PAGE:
Jim: Well, we wouldn't want to upset Donald Fehr by making some of baseball's best players miss a round of golf because they have to play an entire nine-inning game during spring training, now would we? What's the big deal about playing, anyway? Guys are either going to get ready for the season by playing in a meaningless Grapefruit League game in Kissimmee, or they can get ready by playing in a game that has a little more excitement. Players always complain about how spring training is too long. Well, finally here's something to break up the monotony.

Buster: Don't get me wrong. Personally, I don't care whether a player participates. But the possibility of being deemed unpatriotic scares some players to death. That's why A-Rod is in his mess, because he cares so much about how he's perceived and doesn't want to be seen as dissin' the Dominican or the U.S. What will you think the first time a closer gets yanked in the middle of the ninth inning because of his pitch count?

Jim: A-Rod is in a mess only because he keeps saying such stupid things. No one else really cares whose uniform he wears; it's just that he keeps setting himself up for so many irresistible punch lines with his tortured, overwrought explanations. "Sports participation should only include the admiration and respect an athlete has for a nation and family.'' "I intend to play baseball only when I am dedicated to both.'' What's he going to say next? That he'll play, but he won't swing a bat at the old horsehide because he doesn't want to offend PETA?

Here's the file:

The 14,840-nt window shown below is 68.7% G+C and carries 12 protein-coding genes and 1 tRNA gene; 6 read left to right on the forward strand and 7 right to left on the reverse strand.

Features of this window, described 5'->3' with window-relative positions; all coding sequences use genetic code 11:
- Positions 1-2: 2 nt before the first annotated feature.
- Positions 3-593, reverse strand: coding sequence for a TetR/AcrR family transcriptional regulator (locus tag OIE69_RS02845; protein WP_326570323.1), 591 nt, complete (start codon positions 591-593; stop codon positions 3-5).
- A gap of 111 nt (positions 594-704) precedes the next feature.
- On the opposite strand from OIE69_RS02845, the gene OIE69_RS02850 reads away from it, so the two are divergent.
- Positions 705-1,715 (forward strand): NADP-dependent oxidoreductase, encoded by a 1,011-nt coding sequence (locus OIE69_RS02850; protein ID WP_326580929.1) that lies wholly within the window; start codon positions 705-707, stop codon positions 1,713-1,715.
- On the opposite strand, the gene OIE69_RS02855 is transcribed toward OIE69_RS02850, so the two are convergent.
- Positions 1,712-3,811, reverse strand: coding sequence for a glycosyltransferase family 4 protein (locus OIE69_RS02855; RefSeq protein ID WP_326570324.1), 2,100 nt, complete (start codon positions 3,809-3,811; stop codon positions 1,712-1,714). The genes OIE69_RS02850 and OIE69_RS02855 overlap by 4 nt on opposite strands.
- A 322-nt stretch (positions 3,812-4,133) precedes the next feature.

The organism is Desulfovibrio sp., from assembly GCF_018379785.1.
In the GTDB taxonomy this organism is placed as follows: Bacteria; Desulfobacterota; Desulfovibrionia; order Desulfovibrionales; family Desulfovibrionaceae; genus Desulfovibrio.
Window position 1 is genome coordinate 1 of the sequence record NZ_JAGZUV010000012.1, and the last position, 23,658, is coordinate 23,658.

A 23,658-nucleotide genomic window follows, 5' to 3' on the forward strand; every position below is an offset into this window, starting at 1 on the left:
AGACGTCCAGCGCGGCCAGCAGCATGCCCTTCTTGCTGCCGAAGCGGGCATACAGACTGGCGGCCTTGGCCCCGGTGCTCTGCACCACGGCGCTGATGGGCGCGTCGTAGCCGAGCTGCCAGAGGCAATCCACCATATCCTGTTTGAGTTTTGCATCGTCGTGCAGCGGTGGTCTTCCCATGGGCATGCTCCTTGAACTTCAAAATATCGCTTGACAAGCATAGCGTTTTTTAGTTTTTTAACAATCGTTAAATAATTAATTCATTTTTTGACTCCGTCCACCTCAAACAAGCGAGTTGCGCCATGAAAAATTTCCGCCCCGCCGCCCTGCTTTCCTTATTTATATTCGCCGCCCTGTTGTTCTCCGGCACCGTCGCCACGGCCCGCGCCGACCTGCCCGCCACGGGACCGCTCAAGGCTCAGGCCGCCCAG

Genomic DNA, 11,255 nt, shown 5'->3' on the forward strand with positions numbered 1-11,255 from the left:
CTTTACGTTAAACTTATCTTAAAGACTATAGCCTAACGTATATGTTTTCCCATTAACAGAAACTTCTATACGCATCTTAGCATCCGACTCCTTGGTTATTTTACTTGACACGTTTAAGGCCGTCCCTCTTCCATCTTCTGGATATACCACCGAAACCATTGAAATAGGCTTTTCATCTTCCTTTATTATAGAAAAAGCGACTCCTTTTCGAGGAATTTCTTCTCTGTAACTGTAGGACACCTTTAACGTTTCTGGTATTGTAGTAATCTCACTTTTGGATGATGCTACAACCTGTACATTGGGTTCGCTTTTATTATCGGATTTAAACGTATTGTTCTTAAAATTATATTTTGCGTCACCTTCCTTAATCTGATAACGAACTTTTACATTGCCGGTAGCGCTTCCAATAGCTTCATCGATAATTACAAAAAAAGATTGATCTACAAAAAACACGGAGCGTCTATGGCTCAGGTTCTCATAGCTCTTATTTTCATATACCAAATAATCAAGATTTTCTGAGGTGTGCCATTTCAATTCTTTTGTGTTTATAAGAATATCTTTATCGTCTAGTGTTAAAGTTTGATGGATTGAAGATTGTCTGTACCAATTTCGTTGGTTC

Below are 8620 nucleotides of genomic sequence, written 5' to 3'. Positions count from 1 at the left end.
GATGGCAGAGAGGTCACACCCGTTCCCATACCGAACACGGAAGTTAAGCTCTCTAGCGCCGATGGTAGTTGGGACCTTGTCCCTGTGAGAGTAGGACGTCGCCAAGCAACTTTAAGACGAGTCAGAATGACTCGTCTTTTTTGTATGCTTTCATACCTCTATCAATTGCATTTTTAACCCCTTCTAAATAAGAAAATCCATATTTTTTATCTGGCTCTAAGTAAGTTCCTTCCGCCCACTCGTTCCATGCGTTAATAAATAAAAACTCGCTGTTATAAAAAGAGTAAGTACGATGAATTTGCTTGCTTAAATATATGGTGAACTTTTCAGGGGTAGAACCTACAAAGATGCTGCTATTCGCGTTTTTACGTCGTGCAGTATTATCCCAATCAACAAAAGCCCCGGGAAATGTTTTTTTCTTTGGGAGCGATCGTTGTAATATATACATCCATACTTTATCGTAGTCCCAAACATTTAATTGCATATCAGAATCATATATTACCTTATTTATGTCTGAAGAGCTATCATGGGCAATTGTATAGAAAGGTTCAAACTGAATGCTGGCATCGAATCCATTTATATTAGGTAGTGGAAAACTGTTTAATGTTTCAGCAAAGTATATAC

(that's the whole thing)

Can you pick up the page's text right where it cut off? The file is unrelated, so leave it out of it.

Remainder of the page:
Brad Lidge
AP
When a closer like Brad Lidge uses up his pitch count, he's just another set-up man.

Calm down, man. If you don't want to play, just say so and make room for someone else. We're choosing up sides for a baseball tournament, not a war. No one is going to question anyone's patriotism or say that the terrorists win if A-Rod doesn't show up (though the Bush administration might start eavesdropping on their infield chatter).

Buster: I think there is an excellent chance that as A-Rod plays for the U.S., he'll wear a cap that has the Dominican flag hand-stitched into the side, and the names of all Dominican leaders, past and present, written on the back of his shoes and underneath his cap.

Jim: That's funny. And sadly, probably not far off the mark.

Hey, I didn't answer your question about pitch counts. You're right. The limits could lead to some very sticky situations. And the WBC format isn't perfect. And the timing isn't great. And the ban on Cuba is indefensible. It's a sad commentary when our government's foreign policy would be wiser, more sophisticated and ultimately more successful by quoting a line from "The Bad News Bears in Breaking Training.'' Let them play!

So, yes, there are some problems with the WBC. But so what? The bottom line is this is going to be one hell of a lot more interesting than watching the Brewers play the Royals in Maryvale.

Jim Caple is a senior writer at ESPN.com. His first book, "The Devil Wears Pinstripes," is on sale at bookstores nationwide. It also can be ordered through his Web site, Jimcaple.com.

Buster Olney is a senior writer for ESPN The Magazine.